Since I started training for distance running, I’ve been shaped more than I initially realized by the power of finding a silver lining. Somewhere along the way, I started to actually possess an ability to spin something negative into a positive. At the same time, I started to learn (without even realizing it) that I enjoy life much more when I don’t sweat the small stuff or overanalyze. Things are how they are and you can either complain about it without changing anything or you can accept it, embrace it and make it work for you.

This is big, people. Call it commonsensical, but I’m a twentysomething woman. Celebrate these crazy huge realizations with me.

That said, there are still times when you need to be able to take a step back, recognize that things can be unfair and give yourself a small amount of time to wallow in self pity. And it’s not taking a step back or falling off a positivity wagon. It’s being human and dealing with what that involves.

All this from running? Like I’ve been saying, it’s not just about putting one foot in front of another over and over again. And that’s a good thing, because my running situation put my running-prompted philosophy to the test yesterday, when I went to have my knee examined by an orthopedic specialist and was told that training for the marathon wasn’t a good idea for my body right now.

Long story short: if I can’t run in a week, I’m supposed to get back in touch with the doctor, at which point I’ll get to experience the fun of MRIs and whatnot. In the meantime, it still seems to be an IT band issue, albeit one that has left me unable to run and in a good amount of pain when I walk. Or sit in one place for too long. Or try bending my knee. Don’t even get me started about going down large sets of stairs.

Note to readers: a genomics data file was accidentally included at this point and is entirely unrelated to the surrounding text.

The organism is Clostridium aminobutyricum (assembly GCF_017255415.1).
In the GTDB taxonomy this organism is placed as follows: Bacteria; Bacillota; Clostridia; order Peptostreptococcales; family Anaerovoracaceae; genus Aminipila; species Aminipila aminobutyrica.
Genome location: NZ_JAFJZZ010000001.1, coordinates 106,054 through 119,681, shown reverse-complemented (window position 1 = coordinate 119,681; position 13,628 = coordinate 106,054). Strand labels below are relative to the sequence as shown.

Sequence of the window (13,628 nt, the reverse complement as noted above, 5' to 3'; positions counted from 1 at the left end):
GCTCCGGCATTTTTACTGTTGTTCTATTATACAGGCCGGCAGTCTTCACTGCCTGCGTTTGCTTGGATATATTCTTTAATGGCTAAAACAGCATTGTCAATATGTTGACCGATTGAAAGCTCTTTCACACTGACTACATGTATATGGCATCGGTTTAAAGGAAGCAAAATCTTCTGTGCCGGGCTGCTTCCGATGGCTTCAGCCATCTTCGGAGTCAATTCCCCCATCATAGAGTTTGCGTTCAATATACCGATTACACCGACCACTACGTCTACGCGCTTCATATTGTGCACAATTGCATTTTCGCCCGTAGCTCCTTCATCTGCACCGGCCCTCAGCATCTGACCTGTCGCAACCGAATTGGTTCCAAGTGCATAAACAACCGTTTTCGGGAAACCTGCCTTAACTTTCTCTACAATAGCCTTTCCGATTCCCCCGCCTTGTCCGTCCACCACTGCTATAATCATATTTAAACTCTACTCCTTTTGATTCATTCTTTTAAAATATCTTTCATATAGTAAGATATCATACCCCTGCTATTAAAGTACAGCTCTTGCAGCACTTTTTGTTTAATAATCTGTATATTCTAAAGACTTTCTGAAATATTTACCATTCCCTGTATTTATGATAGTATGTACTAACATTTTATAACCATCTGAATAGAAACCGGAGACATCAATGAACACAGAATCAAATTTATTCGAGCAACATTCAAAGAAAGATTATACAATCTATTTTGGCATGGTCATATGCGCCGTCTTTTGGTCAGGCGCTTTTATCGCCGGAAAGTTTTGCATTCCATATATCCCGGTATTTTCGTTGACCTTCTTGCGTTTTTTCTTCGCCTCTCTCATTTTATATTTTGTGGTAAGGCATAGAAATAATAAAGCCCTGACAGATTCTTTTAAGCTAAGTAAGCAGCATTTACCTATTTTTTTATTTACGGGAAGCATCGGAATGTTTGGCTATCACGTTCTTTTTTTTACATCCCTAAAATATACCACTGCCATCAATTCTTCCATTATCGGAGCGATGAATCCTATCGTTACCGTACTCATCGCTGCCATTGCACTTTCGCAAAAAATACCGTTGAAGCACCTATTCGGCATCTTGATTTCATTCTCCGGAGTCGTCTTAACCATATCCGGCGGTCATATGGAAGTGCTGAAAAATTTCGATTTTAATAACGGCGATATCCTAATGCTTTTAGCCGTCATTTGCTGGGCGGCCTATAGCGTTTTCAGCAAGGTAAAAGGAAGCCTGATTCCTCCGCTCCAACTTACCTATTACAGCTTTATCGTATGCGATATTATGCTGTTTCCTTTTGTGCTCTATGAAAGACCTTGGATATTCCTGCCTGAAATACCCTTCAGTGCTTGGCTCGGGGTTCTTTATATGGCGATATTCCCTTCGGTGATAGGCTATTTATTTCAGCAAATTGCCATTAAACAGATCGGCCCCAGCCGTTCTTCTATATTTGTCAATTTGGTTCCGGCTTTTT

But there are a bunch of different things that I need to do before I can get into serious training mode for a marathon. Stretching, strength training, specific exercises and moves that are supposed to help get the left side of my lower body back in working order. There might wind up being new shoes or custom orthodotics. I basically have to wait until the pain goes away before I can start running and then I have to take a much slower approach to building up mileage so that I can run distances without all of this happening.

I took all of this in during my appointment, asked appropriate questions, went home and called Dana-Farber to tell them that I would have to withdraw from the marathon team, but that I would be reapplying for 2011. I got in touch with the various people who had been sending me wishes of luck and support for the appointment, as they knew it was a big day for me. I settled in to finish the work I’d missed because of the appointment.

And then I cried and wallowed. I went to the liquor store, bought a bottle of wine, waited for my friend Rachel to come over and keep my disappointed self company, ordered Chinese food and watched My So-Called Life.

That was the appropriate thing for me to do in that moment. But now it’s about spinning this into something positive. So when I woke up today, I did so confident in the fact that I didn’t fail or lose by accepting that my body needs certain things before I can reach my goal of running Boston. The timeline changed, but the goal remains the same. When I cross the line, I’m going to do so with a smile on my face, without pain in my knee and secure in the knowledge that I didn’t give up.

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